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From Fitness Training to Becoming a Coach: A Journey I Didn't See Coming

I was on the path to becoming a coach 12 years before I knew I was on the path.
From Fitness Training to Becoming a Coach: A Journey I Didn't See Coming
Speaking with my coach, Dax Moy.
The journey of a thousand miles begins where you stand.
— Tao Te Ching

In 2005, I self-published my first book, a small spiral-bound edition titled, 'Flex Your Mind: Integrate Mind & Body to Achieve Fitness Excellence.'

Here’s what I wrote in the introduction:

“I have been asked many questions from clients and friends over the years. Many questions are the same, time and time again, stemming from similar concerns.

The more I began to listen, the better I heard what people were really asking behind their words. They were asking for more than what they were saying, but they did not have the words. They wanted help and needed a mentor; they needed a guide to help them get the health and fitness they deserved and desired. They didn’t know how to get from point A to B and needed direction.”

In 2003, I had been working part-time as a personal trainer while slowly transitioning out of my full-time job.

My transition to coaching

Looking back, it’s interesting that I studied personal development as much as physical fitness and nutrition.

Somewhere along the way, I learned the importance of understanding and managing my thoughts and emotions, which were just as important as sets and reps at the gym and paying conscious attention to the food I was eating. If you didn't know your intrinsic motivation for taking care of your health, you would find a way to avoid or give up on your commitments, habits, and behaviours.

Has anything like this ever happened to you — thinking that you wanted something so badly, but constantly facing obstacles or never being able to get started?

A year before I wrote my first book, I hired my first life coach.

Barbara and I met through a business networking group. We were encouraged to meet weekly with members to learn more about each other’s work. She provided such value when I met with her for a complimentary coaching session that I knew I had to engage and work with her.

I still have my journal entries from the work we did together. Here’s what I wrote in my very first follow-up email to her:

“I know I am only at the foot of the mountain in terms of my potential. I mean that in the most positive way. It's all about the upward trek and the enjoyment along the way — and to stretch the metaphor, to enjoy each step, take in the view, stop along the way and view the majesty all around me.”

The client who turned me into a personal coach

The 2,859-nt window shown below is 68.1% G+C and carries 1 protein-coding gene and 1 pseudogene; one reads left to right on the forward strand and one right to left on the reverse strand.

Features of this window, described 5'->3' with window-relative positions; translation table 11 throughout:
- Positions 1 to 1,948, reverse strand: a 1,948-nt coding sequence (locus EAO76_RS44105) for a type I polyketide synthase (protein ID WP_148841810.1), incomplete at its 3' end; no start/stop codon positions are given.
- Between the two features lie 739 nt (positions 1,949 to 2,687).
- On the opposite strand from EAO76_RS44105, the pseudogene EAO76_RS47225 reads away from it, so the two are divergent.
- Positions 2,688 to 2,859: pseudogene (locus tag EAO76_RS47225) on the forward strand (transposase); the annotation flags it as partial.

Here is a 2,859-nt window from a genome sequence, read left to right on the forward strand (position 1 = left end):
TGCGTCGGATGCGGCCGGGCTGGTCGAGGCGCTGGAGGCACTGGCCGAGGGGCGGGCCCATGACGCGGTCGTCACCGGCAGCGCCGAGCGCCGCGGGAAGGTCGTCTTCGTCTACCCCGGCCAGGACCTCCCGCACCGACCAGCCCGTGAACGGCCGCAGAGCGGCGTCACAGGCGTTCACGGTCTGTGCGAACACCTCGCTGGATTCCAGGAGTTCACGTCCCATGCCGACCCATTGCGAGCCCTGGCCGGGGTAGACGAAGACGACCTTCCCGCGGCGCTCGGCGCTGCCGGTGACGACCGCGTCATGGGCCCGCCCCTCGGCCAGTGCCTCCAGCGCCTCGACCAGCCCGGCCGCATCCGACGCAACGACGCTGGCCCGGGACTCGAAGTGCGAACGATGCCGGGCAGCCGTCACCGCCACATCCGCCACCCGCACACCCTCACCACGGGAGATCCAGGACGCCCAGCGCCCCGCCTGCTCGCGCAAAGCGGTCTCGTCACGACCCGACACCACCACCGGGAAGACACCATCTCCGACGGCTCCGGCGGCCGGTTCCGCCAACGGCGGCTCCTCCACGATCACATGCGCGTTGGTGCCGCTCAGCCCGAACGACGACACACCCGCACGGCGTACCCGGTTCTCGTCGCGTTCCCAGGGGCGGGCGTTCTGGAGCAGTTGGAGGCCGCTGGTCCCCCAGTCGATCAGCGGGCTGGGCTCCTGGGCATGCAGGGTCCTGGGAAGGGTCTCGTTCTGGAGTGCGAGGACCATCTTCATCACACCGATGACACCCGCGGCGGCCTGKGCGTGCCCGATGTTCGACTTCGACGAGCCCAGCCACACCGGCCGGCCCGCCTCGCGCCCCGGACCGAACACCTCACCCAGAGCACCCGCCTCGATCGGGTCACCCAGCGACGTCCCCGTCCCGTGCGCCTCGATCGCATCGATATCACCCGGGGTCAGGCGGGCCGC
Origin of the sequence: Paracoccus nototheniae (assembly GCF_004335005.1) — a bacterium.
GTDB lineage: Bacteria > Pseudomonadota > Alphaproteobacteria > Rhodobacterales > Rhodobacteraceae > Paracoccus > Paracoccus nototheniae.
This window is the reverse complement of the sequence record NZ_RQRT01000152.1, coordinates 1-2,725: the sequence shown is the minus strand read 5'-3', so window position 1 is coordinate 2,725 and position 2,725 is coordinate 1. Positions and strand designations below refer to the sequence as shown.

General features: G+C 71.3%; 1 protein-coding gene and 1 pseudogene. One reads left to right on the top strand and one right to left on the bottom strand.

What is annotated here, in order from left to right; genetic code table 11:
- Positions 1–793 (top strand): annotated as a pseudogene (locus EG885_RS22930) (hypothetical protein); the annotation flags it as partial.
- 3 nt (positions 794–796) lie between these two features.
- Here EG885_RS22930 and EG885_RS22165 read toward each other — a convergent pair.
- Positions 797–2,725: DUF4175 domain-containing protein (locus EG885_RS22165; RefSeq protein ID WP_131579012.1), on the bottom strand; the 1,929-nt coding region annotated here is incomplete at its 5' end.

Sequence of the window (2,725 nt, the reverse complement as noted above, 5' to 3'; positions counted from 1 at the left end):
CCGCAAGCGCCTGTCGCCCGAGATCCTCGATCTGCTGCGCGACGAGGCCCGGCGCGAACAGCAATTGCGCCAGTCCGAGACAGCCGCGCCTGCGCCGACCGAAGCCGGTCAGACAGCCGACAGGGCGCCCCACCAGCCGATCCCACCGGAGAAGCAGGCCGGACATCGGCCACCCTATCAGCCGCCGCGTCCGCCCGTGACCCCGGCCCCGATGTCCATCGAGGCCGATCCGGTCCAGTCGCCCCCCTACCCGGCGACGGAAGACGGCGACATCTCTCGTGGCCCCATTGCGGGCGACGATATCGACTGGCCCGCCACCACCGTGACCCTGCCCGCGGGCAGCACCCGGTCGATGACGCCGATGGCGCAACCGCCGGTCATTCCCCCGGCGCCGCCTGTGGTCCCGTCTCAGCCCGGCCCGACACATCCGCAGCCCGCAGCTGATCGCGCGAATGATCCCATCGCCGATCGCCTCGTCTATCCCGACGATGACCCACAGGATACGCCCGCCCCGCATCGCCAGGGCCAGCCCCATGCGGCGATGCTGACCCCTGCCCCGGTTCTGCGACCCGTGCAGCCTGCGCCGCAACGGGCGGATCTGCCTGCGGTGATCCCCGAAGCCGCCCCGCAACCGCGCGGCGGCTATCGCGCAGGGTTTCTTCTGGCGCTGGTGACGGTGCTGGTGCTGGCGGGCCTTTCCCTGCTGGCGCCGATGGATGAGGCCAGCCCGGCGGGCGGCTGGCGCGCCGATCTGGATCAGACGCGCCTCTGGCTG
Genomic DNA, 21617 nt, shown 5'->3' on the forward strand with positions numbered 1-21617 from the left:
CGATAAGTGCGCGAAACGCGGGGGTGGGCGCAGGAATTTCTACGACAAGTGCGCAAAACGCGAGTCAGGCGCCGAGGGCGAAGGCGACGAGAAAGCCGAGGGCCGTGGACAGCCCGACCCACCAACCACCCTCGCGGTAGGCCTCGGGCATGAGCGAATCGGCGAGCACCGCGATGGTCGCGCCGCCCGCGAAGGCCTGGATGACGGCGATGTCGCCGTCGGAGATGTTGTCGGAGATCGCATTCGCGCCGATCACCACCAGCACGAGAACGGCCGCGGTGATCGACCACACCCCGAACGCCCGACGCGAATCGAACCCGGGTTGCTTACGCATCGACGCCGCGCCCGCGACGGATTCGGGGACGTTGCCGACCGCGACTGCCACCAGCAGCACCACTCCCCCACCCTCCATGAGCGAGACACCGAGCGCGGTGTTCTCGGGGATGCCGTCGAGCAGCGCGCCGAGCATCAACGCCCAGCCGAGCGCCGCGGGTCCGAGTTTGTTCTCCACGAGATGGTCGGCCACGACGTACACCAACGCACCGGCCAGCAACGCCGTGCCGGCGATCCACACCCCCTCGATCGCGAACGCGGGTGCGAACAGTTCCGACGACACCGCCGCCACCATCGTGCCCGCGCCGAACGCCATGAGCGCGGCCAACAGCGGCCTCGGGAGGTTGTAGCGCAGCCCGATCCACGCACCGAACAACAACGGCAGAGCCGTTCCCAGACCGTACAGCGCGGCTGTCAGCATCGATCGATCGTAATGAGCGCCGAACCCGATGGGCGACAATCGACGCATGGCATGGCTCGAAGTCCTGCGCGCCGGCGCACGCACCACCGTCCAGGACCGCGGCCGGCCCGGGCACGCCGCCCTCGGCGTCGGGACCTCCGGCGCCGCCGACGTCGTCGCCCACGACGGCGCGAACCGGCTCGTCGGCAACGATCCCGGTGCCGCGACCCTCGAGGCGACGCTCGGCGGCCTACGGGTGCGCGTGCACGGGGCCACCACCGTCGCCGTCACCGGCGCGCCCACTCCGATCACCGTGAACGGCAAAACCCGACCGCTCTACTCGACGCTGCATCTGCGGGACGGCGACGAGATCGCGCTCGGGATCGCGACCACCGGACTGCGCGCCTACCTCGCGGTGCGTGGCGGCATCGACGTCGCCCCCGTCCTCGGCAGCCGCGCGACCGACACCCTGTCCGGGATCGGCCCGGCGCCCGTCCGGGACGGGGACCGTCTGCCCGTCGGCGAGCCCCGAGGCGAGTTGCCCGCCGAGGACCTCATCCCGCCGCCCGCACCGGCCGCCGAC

In 2010, a new client at the fitness club where I worked had as much of an impact on my life as I did on his.

Over one year of working together, he lost 60 pounds. I didn’t realize it at the time, but his willingness to be honest and vulnerable, to allow me to ask in-depth and personal questions that dug into his emotions and habits, put me on the path to becoming a coach of the mind. In a testimonial, he wrote,

“We’d been training for a couple of weeks and I commented on how much I didn’t enjoy working out. You encouraged me to remember why I was doing this in the first place and to focus on that. The realization that my attitude was as important to achieving and sustaining my goals as the training itself was revolutionary. I now enjoy working out for its own sake.”

What moments in life signalled that you were already on your way?

What I love most about coaching is helping people transform their lives in impactful ways based on who they are, how they want to feel, and what drives them.

It's never about me!

While I get tremendous satisfaction from seeing my clients evolve, at the same time, I grow as a person. I develop greater humility, understanding, and acceptance – as much for myself as for the person I'm working with. I believe the sign of a great coach is that they have evolved and continue to evolve in a tandem relationship with every new person they work with.

Among the coaches I've worked with, those who share their stories vulnerably are the ones I’m most drawn to. The coach I’ve worked with the most and am currently working with is Dax Moy. (You can listen to an engaging interview I did with Dax in 2022.)

The journey is what fascinates me.

I’m not a psychologist, but understanding someone’s past and future goals certainly helps.

The gap exists in-between the past and the future. Coaching has the biggest impact in the present moment. It's not simply about taking action, doing sets and reps, or completing tasks.

What's more important is knowing who you are — and knowing what you believe to be true and right — so you can show up in the world authentically and powerfully, to act on what you want to pursue with clarity, direction, commitment, and purpose.

What's the most significant transformation you've made in your life?

And... did you realize after the fact that you were already on that path?